Linked lists

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Records[edit]

In order to understand the concept of linked lists it is necessary to understand the concept of a data structure or record as it is known in Pascal.

A record is a special user-defined data type that contains other types of data. For example, a record of a person might contain strings to store his name and phone number and an integer or real number to store his age. If a variable called "stu" was of this data type then then elements of this record could be accessed by using "stu.name", "stu.age" and "stu.phone". By defining an array of such records, one could build up a database of people.

C64 BASIC has no provision for defining arrays of records like this. However, a similar effect can be achieved by setting up "parallel arrays". For example:

10 DIM NM$(100):DIM PH$(100):DIM AG(100)

A single index number could be used to access all three particulars of an individual.

Definition[edit]

A linked list is a subset of of a type of data structure known as a tree which is basically a set of interconnected nodes.

A node is a data structure or record as defined above which has an additional element: a link or pointer to another node. This is a variable that contains the memory address of another node. If there is no other node to point to then this variable usually contains a zero to indicate a null node. This article deals only with singly-linked lists. The nodes in these lists have only one link pointer. However the principles are the same as those for nodes that have more than one link pointer (multiply-linked lists and trees etc).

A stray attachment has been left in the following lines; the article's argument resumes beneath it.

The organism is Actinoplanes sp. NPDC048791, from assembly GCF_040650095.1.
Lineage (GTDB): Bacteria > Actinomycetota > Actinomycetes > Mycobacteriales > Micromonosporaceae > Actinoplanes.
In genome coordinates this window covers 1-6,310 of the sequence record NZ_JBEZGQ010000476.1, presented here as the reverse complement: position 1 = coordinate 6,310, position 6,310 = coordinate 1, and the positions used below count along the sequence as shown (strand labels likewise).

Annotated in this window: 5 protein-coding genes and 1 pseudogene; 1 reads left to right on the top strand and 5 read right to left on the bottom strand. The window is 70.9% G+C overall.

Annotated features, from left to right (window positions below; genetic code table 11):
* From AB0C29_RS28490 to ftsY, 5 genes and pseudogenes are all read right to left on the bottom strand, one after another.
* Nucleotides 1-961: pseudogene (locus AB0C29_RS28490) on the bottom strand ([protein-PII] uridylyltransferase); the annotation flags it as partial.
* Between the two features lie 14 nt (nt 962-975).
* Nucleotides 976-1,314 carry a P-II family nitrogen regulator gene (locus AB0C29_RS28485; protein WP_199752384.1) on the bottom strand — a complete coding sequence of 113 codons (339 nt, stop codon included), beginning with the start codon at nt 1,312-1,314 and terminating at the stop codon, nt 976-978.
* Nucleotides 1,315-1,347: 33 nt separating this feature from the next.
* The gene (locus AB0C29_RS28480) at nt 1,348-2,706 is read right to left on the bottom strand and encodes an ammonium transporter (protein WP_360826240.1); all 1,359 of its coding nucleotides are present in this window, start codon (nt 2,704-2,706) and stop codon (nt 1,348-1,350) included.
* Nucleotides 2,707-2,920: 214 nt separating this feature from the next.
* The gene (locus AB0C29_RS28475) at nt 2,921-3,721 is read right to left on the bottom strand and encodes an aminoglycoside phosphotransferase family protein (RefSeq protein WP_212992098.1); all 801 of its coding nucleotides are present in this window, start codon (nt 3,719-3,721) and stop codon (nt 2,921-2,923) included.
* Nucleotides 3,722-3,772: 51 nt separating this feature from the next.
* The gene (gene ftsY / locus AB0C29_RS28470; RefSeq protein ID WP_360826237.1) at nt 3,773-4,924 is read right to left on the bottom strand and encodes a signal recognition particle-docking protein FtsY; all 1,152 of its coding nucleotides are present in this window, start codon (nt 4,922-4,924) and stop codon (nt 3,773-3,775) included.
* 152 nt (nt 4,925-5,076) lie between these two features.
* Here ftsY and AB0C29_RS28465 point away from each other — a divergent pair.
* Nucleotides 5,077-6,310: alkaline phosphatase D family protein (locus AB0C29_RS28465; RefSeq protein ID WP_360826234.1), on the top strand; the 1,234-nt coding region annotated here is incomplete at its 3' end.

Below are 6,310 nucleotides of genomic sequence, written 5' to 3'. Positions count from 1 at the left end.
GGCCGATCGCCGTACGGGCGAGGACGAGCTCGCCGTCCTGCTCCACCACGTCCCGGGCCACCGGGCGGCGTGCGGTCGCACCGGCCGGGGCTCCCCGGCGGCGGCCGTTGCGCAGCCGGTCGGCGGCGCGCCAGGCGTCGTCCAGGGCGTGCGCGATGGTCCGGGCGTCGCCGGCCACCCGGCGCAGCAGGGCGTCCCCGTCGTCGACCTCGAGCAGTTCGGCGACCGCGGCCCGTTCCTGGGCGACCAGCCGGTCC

Advantages and Disadvantages[edit]

An advantage that linked lists have over arrays is that in a linked list, nodes can be added or removed from the list by simply changing the link pointers. There is no need to shift the other nodes to make space for the new node or fill in the gap left by the removed node. For this reason, C64 BASIC uses a linked list to store a program in memory. Each line of BASIC code includes two bytes that contain the address of the next line to be read and executed.

The disadvantage with linked lists is that unlike arrays, there is no way to directly access a node in the middle (or at the end) of the list. The program needs to start at the first node (also known as the "root" node) and follow the links until the desired node is reached. This is also a problem with C64 BASIC. Any time the program encounters a GOTO or GOSUB statement, it needs to start at the beginning of the program and search through the links until it finds the desired line number. One way to speed up a program in C64 BASIC is to ensure that the destination line number of every GOTO or GOSUB statement is as low as possible.